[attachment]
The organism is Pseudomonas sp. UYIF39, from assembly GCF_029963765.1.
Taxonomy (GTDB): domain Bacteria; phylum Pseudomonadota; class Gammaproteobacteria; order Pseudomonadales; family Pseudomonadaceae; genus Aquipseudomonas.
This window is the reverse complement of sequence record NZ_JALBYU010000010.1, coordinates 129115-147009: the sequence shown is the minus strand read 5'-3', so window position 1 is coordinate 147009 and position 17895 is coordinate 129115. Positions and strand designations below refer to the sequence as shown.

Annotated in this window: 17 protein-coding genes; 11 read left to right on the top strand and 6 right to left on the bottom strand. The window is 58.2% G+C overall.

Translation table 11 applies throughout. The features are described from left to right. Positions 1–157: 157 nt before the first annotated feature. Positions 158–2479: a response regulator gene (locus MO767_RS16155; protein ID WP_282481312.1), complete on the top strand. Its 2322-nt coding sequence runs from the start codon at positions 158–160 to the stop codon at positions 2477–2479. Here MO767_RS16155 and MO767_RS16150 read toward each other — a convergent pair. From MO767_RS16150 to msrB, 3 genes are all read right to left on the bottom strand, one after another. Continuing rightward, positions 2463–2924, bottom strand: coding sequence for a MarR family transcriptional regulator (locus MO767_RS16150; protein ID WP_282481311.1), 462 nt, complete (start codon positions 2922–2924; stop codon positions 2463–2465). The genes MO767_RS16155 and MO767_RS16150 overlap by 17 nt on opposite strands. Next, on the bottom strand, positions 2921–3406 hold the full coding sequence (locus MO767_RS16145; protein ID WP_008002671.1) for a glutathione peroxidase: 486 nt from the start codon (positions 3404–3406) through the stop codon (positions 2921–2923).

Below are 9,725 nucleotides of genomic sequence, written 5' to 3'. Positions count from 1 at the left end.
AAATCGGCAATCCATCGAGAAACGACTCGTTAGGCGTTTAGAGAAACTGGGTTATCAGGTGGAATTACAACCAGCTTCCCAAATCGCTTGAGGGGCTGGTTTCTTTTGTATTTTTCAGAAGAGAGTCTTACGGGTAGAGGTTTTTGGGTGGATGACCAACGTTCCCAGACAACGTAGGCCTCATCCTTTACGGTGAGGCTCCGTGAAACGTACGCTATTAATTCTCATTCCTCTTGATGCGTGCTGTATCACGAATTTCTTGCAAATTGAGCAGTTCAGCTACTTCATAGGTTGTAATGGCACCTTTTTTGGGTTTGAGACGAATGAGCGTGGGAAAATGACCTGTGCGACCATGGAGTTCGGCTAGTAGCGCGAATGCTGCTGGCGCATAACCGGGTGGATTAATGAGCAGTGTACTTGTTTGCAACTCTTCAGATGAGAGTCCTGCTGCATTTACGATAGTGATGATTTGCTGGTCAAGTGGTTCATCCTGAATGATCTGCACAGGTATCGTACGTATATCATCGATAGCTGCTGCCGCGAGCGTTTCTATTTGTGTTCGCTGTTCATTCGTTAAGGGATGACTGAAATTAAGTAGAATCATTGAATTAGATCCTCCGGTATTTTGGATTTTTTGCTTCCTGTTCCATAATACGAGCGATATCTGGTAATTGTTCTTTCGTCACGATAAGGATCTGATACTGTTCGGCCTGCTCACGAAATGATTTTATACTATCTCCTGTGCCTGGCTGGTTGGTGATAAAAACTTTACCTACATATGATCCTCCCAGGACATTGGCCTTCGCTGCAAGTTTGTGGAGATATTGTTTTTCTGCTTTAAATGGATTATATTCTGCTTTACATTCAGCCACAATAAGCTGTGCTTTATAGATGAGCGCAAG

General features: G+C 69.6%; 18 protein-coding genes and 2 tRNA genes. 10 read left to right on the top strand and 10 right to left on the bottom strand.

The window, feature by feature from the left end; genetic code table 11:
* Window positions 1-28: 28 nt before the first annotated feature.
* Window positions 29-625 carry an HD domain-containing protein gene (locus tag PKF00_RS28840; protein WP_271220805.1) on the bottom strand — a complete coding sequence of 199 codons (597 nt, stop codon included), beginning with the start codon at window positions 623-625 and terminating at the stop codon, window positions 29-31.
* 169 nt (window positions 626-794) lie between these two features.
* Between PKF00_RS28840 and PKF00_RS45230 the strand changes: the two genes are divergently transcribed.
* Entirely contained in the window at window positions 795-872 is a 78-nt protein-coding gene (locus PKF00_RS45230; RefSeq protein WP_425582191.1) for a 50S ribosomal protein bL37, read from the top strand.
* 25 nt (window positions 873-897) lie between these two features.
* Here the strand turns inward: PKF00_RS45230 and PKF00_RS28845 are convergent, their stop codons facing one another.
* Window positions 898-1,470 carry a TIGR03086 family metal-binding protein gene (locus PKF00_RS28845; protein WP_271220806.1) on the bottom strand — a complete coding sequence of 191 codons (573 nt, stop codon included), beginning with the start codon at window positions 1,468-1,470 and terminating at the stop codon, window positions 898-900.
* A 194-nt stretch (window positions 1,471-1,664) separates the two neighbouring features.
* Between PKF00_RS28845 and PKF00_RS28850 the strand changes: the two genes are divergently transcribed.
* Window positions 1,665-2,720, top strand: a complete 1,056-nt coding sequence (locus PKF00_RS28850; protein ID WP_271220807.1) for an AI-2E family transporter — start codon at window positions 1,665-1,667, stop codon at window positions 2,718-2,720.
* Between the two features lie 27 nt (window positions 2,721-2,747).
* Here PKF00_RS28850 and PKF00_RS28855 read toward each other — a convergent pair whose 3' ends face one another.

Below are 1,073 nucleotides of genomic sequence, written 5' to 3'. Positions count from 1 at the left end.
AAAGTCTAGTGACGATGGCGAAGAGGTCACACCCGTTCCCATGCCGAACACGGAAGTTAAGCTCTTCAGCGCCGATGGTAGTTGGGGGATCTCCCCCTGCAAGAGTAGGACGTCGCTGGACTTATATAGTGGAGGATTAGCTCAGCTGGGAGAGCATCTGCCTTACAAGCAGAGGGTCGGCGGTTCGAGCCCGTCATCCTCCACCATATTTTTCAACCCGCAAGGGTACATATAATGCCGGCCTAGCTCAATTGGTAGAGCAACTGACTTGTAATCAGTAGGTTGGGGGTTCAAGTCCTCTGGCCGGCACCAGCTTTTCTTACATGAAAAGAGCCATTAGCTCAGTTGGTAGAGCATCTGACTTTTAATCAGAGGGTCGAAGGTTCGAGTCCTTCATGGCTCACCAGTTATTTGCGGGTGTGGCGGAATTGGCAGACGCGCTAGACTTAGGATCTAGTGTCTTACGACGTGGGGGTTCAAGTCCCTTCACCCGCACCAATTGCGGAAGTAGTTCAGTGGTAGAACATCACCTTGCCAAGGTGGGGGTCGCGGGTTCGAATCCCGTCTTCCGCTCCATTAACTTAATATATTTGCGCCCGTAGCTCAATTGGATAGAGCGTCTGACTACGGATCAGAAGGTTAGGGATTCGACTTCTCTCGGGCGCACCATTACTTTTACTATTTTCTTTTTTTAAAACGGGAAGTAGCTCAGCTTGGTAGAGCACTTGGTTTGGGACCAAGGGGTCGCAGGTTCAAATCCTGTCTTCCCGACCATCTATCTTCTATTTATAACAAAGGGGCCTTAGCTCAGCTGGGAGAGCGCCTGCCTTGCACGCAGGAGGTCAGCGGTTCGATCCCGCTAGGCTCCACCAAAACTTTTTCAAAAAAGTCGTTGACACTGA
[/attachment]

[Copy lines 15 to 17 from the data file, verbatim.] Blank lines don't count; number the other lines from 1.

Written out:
* 25 nt (window positions 873-897) lie between these two features.
* Here the strand turns inward: PKF00_RS45230 and PKF00_RS28845 are convergent, their stop codons facing one another.
* Window positions 898-1,470 carry a TIGR03086 family metal-binding protein gene (locus PKF00_RS28845; protein WP_271220806.1) on the bottom strand — a complete coding sequence of 191 codons (573 nt, stop codon included), beginning with the start codon at window positions 1,468-1,470 and terminating at the stop codon, window positions 898-900.